House OKs improved state pension benefits for workers, 0...

Assembly Digest

March 31, 1998

House OKs improved state pension benefits for workers, 0) teachers

By an overwhelming margin of 109-9, the House of Delegates approved yesterday election-year legislation that would significantly improve the pension benefits of thousands of state employees and teachers.

The measure, which is backed by Gov. Parris N. Glendening, goes to the Senate, where its prospects are uncertain.

The bill, HB 987, would increase the state's cost of funding the pensions by about $167 million a year, or about $3 billion over the next two decades. It also would require employees to contribute 2 percent of their salaries, the first required employee contribution.

Bill to aid conversion of office space clears House

A bill that would allow the state housing department to help finance the conversion of office and commercial space to residential housing cleared the House of Delegates yesterday on a vote of 125-3.

The bill goes to the Senate.

The legislation would establish a loan fund for office conversions if buildings meet various criteria.

House approves measure on children's welfare

A proposal to emphasize children's welfare over attempts to reunite families cleared the House of Delegates yesterday.

The bill, which would make it quicker and easier to remove children from abusive homes, passed 131-0. But it differs significantly on several key points from the version endorsed by the Senate. One Senate provision, which House members oppose, would terminate parental rights if the parent has not contacted a young child for six months in foster care.

The legislation, which brings Maryland in line with new federal provisions, goes a step further by spelling out that the child's safety must come first. The two bills are likely to go to conference committee.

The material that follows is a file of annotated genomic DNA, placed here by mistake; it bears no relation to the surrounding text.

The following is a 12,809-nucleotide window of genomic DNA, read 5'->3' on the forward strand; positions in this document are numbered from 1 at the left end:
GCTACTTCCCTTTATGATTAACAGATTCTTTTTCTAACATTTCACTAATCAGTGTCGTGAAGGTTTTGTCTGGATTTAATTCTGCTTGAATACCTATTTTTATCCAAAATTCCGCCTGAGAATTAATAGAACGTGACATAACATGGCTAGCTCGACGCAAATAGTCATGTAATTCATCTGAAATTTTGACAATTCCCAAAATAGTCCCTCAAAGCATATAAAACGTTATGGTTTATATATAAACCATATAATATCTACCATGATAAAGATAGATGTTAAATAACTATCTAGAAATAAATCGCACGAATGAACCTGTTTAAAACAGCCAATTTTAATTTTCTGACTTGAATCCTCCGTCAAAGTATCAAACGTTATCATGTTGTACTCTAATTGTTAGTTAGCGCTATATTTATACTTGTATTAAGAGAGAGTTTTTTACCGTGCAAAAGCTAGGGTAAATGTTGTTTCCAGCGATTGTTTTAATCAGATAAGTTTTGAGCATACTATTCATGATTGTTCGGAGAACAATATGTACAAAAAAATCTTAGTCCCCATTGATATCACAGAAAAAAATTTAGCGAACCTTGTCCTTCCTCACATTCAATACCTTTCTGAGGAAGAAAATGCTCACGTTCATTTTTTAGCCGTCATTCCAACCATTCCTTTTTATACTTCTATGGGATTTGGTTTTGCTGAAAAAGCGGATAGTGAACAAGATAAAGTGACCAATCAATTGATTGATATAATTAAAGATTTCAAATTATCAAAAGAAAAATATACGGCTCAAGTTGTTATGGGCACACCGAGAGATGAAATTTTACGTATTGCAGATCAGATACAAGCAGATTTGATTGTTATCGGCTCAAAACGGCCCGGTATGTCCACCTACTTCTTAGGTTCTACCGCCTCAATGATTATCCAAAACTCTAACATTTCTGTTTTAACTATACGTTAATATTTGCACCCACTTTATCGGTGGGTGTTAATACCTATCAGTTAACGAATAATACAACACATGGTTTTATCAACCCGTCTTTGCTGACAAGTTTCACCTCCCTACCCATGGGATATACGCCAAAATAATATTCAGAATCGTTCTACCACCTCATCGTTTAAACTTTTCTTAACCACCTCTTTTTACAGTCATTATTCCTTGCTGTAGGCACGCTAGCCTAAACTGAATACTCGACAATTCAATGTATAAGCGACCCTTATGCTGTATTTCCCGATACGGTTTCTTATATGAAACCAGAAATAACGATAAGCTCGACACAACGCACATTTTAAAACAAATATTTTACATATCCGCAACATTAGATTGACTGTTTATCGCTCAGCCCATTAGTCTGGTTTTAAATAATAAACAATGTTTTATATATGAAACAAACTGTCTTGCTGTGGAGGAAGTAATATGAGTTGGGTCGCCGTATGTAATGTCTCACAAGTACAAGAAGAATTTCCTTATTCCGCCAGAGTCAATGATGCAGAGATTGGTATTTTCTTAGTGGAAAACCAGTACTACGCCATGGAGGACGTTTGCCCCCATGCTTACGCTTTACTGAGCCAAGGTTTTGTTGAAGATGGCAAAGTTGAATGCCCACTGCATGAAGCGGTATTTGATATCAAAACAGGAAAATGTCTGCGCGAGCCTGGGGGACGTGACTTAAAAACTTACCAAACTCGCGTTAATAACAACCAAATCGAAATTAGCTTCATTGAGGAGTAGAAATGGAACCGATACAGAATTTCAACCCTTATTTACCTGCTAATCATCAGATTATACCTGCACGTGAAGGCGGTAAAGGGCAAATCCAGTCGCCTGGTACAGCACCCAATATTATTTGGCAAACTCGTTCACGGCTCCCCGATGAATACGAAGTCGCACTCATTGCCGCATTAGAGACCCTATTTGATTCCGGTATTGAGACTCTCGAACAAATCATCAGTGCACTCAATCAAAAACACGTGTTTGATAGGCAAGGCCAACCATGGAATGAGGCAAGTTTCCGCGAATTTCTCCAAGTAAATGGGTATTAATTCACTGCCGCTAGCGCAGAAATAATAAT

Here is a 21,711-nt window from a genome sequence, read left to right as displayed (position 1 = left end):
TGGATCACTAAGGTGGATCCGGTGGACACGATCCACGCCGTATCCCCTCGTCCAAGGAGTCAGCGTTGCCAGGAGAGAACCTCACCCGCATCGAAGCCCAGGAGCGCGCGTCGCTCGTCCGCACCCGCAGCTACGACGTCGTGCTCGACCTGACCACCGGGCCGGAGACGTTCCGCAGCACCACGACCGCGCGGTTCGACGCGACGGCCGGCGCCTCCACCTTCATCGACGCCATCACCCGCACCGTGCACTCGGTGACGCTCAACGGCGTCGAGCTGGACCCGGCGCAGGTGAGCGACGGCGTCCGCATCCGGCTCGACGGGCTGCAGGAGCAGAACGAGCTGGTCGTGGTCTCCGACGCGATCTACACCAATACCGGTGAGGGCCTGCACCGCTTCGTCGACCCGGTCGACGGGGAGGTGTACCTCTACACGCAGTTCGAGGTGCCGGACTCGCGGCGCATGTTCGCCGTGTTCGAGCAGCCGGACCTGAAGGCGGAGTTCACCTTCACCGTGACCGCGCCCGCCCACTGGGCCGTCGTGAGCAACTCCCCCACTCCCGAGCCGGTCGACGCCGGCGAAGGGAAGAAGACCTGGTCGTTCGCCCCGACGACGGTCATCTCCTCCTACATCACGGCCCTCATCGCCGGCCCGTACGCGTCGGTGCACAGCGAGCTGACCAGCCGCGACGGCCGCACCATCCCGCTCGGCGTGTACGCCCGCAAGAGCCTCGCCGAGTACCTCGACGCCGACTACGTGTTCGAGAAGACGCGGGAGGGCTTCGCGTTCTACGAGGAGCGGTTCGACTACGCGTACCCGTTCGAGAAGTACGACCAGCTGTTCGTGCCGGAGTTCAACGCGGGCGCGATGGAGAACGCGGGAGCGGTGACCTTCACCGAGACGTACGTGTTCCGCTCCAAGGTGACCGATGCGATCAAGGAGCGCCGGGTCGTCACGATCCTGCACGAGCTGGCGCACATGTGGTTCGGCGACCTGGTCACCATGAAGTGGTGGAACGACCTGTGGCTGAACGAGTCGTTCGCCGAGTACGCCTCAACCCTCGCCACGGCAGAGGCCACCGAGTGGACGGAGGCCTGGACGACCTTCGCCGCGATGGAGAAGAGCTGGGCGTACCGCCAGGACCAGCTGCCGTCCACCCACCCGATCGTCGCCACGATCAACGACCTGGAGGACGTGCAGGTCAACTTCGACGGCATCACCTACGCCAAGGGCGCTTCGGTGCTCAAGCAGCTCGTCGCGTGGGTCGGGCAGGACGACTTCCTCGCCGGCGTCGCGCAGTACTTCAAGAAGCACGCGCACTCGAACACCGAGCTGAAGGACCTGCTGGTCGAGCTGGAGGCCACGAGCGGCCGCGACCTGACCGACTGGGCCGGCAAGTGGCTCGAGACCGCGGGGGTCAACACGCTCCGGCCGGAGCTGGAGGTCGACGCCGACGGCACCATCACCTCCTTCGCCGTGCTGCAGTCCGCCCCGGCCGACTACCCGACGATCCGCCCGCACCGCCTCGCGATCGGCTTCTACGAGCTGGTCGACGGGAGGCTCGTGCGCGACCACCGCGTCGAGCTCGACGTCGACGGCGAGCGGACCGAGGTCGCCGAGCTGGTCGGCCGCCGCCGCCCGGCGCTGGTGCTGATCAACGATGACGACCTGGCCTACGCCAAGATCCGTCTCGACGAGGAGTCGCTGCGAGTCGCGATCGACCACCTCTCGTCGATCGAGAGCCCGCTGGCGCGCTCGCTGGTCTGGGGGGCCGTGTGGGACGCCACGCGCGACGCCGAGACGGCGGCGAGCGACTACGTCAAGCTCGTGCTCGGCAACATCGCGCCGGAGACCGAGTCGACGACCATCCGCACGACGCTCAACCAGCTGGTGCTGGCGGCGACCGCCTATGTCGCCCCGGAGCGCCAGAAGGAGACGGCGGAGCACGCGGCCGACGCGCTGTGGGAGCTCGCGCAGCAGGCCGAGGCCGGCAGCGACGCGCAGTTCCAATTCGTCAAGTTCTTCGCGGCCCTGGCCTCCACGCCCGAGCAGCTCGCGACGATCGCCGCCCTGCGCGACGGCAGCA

Physicians win in House as prescription bills lose

Physicians won two rounds in the medical turf wars yesterday as the House of Delegates defeated attempts to extend authority over prescriptions to physicians' assistants and pharmacists.

Lawmakers voted 66-62 to reject a bill that would have let physicians' assistants write prescriptions under the close supervision of medical doctors. The bill failed despite assurances from Del. Dan K. Morhaim, a Baltimore County Democrat and a physician, that the bill contained adequate safeguards and left legal responsibility with doctors.

Delegates followed that vote with a more decisive rejection of a bill that would have let doctors delegate a broad range of medical responsibilities to pharmacists under collaborative agreements. The measure went down to a 90-32 defeat after the two physicians in the House spoke against it.

Pub Date: 3/31/98

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